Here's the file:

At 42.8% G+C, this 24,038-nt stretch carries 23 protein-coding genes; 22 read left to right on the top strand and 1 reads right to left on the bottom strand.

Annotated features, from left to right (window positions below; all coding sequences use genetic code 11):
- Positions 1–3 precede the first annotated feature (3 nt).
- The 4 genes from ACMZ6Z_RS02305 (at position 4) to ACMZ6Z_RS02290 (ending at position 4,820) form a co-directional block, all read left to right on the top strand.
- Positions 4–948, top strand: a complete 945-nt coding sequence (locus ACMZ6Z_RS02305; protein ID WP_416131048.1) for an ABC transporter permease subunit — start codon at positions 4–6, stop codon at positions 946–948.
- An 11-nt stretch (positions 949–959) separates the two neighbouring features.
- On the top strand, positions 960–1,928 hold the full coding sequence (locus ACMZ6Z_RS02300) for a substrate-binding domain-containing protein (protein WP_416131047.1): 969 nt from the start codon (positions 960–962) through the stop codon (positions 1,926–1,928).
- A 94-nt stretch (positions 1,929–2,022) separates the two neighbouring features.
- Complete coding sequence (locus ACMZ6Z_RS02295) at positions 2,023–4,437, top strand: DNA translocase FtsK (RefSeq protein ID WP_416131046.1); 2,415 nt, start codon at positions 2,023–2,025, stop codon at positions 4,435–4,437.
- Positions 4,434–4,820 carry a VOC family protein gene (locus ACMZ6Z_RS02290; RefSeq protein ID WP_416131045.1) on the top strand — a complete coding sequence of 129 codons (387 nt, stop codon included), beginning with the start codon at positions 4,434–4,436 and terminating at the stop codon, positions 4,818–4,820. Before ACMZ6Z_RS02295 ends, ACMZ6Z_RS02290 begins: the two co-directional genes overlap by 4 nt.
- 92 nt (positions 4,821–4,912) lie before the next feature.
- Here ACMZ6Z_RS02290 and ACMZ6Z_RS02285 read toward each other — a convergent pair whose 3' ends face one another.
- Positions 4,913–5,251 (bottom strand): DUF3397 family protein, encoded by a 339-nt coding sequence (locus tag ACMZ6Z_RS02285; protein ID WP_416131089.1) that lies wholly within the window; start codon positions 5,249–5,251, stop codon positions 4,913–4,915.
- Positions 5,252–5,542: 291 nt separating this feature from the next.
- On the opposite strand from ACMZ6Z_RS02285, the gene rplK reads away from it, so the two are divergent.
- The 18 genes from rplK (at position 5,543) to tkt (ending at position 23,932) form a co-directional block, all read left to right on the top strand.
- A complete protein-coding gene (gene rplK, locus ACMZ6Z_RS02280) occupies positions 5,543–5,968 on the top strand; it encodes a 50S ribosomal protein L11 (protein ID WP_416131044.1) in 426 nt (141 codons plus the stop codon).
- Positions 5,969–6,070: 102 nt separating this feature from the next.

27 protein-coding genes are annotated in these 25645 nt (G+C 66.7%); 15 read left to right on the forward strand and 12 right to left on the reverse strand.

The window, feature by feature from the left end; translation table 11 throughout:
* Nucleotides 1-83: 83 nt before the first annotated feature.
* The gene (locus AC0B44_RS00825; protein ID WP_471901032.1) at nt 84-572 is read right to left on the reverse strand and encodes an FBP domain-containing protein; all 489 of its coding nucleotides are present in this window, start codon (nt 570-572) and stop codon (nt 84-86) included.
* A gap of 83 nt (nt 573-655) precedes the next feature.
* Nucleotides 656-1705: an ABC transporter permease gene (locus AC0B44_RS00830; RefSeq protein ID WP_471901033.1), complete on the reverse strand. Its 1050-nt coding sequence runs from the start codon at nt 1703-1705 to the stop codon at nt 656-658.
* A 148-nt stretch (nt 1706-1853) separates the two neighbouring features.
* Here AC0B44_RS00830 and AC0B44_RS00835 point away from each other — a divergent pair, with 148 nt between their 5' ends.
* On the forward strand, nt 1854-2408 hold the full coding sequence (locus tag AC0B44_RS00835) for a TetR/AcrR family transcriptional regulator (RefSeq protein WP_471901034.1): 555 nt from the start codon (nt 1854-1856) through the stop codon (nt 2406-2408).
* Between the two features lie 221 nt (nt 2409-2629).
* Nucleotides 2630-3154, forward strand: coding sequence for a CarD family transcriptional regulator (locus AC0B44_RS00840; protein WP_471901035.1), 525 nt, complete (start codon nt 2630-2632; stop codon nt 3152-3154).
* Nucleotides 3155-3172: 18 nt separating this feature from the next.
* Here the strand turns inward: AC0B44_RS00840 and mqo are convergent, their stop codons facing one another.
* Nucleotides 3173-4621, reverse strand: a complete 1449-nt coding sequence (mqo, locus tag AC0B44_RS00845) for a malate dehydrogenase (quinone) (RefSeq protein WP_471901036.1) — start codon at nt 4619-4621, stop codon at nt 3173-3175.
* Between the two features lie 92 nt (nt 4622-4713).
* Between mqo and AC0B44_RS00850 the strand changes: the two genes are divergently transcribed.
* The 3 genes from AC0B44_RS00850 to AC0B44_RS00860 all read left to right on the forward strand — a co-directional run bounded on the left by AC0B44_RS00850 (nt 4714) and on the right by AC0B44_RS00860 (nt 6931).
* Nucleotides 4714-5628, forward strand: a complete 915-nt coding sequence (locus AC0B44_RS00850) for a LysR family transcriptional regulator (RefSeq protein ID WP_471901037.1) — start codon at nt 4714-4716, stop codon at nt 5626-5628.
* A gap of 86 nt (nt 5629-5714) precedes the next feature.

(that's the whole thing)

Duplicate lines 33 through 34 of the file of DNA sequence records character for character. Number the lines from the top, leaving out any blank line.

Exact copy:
* Between the two features lie 92 nt (nt 4622-4713).
* Between mqo and AC0B44_RS00850 the strand changes: the two genes are divergently transcribed.